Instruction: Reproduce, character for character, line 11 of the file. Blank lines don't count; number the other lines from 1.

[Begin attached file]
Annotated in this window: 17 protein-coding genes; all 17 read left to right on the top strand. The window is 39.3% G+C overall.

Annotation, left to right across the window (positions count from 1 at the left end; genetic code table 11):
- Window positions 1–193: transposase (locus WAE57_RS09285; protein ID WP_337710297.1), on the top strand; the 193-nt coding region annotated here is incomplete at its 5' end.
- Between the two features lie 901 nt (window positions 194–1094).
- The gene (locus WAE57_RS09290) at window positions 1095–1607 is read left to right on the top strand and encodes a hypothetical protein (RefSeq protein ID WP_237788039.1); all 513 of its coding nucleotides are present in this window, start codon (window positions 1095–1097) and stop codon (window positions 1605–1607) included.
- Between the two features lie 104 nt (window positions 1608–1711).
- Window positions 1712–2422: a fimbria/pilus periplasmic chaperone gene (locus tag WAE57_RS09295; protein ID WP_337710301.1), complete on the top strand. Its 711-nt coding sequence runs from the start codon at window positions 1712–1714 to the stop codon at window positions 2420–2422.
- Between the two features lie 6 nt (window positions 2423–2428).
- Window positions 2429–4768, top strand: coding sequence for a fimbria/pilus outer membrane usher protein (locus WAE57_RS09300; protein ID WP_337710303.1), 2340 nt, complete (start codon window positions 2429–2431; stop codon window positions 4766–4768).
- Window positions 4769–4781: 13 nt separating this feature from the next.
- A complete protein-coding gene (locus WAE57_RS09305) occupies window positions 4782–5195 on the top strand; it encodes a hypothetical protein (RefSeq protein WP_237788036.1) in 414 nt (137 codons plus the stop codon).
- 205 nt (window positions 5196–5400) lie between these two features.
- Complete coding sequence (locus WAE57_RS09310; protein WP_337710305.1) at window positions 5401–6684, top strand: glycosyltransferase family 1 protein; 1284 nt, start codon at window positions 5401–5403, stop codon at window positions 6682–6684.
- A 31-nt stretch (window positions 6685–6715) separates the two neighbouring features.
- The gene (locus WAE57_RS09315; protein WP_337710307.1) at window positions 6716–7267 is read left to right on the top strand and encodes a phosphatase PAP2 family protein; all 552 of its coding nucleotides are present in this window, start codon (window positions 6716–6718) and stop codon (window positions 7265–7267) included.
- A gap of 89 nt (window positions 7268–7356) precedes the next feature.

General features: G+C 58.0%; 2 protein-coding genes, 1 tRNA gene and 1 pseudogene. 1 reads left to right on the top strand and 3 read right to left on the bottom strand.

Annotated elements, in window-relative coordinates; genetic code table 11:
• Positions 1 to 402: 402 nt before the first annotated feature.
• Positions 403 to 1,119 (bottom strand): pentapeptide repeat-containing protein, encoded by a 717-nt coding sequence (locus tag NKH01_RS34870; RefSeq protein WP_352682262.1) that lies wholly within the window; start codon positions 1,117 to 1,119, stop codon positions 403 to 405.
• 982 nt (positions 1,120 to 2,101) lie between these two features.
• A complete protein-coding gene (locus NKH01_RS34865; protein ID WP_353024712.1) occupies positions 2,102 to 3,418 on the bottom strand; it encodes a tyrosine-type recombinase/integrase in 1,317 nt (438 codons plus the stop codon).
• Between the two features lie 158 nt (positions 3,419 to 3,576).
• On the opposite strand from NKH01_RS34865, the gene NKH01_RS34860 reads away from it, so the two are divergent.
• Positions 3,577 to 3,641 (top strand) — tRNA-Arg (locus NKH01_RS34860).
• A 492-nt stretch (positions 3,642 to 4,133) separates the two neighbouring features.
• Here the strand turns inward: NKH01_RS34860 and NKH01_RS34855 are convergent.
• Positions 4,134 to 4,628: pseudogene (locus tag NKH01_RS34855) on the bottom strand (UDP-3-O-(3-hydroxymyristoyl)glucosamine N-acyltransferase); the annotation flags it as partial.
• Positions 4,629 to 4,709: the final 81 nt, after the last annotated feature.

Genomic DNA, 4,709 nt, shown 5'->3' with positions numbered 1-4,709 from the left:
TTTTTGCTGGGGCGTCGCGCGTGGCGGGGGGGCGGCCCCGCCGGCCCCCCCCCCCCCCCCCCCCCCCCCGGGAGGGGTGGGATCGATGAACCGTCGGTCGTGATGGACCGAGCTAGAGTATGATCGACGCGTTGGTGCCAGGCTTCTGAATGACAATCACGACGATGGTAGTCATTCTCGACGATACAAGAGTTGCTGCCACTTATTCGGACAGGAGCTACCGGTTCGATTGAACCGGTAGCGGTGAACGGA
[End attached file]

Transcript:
- A complete protein-coding gene (locus WAE57_RS09305) occupies window positions 4782–5195 on the top strand; it encodes a hypothetical protein (RefSeq protein WP_237788036.1) in 414 nt (137 codons plus the stop codon).